“The reasonable man adapts himself to the world; the unreasonable one persists in trying to adapt the world to himself. Therefore, all progress depends on the unreasonable man.” George Bernard Shaw

Since I have become a father, I do not tolerate any kind of racism, casual or otherwise because that’s not the person I want to be, and I want to make the world a better place for all the youth of tomorrow.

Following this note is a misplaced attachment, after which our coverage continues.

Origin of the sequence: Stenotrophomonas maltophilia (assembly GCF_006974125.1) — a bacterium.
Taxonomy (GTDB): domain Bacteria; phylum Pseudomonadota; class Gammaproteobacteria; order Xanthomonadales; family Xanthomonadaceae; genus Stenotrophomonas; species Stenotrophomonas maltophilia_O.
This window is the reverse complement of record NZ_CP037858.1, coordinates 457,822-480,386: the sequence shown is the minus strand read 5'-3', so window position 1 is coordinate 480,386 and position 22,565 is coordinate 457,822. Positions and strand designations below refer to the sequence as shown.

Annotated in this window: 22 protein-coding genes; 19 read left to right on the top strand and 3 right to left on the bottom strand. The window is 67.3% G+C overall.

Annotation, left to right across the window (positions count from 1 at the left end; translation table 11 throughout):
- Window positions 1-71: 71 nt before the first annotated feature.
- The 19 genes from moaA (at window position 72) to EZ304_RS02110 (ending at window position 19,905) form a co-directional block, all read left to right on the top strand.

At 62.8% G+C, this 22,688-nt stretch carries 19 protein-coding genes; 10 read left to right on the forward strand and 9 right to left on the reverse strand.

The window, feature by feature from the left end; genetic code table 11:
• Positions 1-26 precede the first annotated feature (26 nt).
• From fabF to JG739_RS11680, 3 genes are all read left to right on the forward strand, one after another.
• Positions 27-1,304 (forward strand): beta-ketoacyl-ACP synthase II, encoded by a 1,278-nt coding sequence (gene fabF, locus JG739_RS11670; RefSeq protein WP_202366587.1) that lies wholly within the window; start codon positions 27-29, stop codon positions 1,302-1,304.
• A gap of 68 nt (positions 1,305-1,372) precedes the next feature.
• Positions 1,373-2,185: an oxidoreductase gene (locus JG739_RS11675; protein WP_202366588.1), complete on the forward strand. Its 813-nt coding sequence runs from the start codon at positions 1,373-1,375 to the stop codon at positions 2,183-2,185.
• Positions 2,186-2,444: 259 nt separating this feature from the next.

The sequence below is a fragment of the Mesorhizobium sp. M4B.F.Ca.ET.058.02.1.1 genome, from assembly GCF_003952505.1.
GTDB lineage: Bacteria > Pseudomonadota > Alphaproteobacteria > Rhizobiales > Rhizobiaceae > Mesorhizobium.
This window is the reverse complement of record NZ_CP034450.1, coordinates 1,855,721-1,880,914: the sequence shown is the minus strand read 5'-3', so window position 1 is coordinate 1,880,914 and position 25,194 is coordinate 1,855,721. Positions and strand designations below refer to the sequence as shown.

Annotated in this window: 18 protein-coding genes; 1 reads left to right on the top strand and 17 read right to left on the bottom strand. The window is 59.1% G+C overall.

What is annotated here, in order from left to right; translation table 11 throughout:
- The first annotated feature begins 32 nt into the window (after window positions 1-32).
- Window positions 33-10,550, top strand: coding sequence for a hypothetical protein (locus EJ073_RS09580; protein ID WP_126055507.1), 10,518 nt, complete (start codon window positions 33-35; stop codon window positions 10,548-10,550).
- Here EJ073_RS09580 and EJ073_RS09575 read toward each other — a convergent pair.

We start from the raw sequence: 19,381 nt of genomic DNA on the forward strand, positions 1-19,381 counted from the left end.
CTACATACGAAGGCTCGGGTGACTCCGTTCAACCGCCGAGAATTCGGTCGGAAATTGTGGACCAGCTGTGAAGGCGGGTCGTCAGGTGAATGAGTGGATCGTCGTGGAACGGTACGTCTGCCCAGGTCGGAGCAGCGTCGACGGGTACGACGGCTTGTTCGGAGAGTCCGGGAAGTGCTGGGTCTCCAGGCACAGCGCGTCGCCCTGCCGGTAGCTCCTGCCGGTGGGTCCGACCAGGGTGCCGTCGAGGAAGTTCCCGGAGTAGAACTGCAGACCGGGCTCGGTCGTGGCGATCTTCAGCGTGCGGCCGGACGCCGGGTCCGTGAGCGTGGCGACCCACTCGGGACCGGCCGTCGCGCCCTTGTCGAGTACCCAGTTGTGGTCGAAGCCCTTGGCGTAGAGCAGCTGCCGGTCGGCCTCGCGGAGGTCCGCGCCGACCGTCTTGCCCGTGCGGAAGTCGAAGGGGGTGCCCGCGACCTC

So, what do I think of what is happening now? It is a scary world for me, Donald Trump and Boris Johnson have been elected by millions of people who obviously do not mind their racist comments and views. Who voted for these people? Are they next door? Prescribing my medicine? Teaching my children? Policing the streets? I don’t know but I know they are out there because they respond to my tweets! The world seems unfair and skew-whiff and not enough people can change it. This is not the will to change it, the numbers are just not there. In the UK, 3% of the population are considered Black and 8% are Asian, so, equality needs many more friends from the white community to join the struggle. The Liberal Democrat party is a good place to meet up and organise. Social media has given extremists a platform which enables some parliamentarians to bend the system for personal benefits. This endangers all our human rights because we have been dived by fear and hate.